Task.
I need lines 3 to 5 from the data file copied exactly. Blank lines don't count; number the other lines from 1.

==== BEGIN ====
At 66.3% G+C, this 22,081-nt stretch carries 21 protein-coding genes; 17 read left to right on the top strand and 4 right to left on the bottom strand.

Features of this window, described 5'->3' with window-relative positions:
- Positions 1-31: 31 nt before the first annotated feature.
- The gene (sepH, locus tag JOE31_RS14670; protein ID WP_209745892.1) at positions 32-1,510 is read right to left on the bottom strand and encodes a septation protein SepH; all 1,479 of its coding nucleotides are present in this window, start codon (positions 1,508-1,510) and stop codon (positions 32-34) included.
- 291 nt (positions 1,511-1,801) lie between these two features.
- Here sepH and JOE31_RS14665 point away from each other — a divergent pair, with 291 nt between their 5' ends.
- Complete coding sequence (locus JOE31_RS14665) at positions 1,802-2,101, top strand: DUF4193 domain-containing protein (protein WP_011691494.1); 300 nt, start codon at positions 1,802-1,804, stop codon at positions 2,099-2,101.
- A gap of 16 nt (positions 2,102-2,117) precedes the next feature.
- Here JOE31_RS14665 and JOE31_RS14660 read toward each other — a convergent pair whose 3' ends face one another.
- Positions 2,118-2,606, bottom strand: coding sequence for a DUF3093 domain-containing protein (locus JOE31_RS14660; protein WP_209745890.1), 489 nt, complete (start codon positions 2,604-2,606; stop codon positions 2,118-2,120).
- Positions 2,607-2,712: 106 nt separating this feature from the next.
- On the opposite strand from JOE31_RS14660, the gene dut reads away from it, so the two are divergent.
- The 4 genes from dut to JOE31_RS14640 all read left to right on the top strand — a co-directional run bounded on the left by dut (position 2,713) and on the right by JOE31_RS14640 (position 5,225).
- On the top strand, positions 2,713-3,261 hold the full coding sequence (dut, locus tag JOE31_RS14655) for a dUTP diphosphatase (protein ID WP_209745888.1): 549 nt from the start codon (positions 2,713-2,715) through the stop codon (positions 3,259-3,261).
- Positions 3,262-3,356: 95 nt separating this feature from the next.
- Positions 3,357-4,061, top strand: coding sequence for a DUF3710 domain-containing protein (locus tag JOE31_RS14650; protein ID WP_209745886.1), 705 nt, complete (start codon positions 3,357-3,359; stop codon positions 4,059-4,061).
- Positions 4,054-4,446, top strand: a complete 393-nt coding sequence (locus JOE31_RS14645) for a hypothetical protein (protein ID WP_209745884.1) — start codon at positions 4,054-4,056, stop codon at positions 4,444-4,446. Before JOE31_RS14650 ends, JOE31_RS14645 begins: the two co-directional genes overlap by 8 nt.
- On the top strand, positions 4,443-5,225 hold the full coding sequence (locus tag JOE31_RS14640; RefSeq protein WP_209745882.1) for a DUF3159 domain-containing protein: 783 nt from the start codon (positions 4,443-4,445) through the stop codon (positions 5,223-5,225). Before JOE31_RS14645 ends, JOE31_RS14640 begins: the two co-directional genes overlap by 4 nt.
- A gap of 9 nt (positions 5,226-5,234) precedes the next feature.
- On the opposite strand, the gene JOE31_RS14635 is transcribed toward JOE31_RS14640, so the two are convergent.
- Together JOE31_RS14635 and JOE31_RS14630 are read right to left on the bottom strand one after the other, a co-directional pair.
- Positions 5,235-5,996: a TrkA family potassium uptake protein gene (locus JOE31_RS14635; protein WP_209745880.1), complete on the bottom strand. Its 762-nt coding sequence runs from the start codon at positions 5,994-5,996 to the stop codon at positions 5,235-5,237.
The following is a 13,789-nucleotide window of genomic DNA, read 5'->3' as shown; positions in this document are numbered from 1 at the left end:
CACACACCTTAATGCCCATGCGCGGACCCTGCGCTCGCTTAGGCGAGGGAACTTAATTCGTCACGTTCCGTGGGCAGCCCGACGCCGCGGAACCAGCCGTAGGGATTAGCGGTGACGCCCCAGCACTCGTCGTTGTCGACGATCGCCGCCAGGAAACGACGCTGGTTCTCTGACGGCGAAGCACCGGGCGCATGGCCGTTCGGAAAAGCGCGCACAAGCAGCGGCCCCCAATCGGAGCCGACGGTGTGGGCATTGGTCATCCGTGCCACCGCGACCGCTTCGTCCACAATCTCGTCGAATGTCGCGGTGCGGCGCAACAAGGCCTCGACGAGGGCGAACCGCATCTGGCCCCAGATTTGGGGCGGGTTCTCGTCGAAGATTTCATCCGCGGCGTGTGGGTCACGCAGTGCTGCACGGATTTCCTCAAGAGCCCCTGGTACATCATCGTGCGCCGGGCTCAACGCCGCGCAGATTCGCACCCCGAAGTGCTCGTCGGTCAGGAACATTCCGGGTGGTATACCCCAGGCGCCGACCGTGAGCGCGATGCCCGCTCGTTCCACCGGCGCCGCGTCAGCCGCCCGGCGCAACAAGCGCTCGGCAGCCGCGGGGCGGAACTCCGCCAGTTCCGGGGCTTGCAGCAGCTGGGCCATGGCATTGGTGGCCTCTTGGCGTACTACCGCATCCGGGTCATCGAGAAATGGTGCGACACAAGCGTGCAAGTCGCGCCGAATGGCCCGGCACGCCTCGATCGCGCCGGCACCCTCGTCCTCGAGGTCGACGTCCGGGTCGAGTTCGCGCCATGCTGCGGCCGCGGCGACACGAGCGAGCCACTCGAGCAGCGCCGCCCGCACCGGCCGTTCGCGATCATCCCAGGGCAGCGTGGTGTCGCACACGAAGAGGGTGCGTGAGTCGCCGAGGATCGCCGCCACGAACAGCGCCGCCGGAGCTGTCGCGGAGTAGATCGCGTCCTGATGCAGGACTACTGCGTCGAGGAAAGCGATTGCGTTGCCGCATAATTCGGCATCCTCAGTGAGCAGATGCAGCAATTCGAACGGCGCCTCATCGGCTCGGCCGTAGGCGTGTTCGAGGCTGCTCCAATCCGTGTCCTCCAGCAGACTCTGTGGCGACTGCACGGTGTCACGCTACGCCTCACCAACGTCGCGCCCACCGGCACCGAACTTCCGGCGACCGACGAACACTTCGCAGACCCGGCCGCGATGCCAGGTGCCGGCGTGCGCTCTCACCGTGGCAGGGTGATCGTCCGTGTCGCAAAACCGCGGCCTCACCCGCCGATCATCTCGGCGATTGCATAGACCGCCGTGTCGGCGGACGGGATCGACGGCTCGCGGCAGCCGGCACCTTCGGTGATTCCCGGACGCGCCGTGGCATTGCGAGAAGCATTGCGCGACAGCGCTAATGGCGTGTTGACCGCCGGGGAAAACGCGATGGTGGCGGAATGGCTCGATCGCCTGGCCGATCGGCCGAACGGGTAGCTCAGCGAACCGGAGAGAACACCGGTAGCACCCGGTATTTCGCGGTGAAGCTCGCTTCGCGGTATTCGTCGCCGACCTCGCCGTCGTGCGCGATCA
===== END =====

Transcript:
- Positions 1-31: 31 nt before the first annotated feature.
- The gene (sepH, locus tag JOE31_RS14670; protein ID WP_209745892.1) at positions 32-1,510 is read right to left on the bottom strand and encodes a septation protein SepH; all 1,479 of its coding nucleotides are present in this window, start codon (positions 1,508-1,510) and stop codon (positions 32-34) included.
- 291 nt (positions 1,511-1,801) lie between these two features.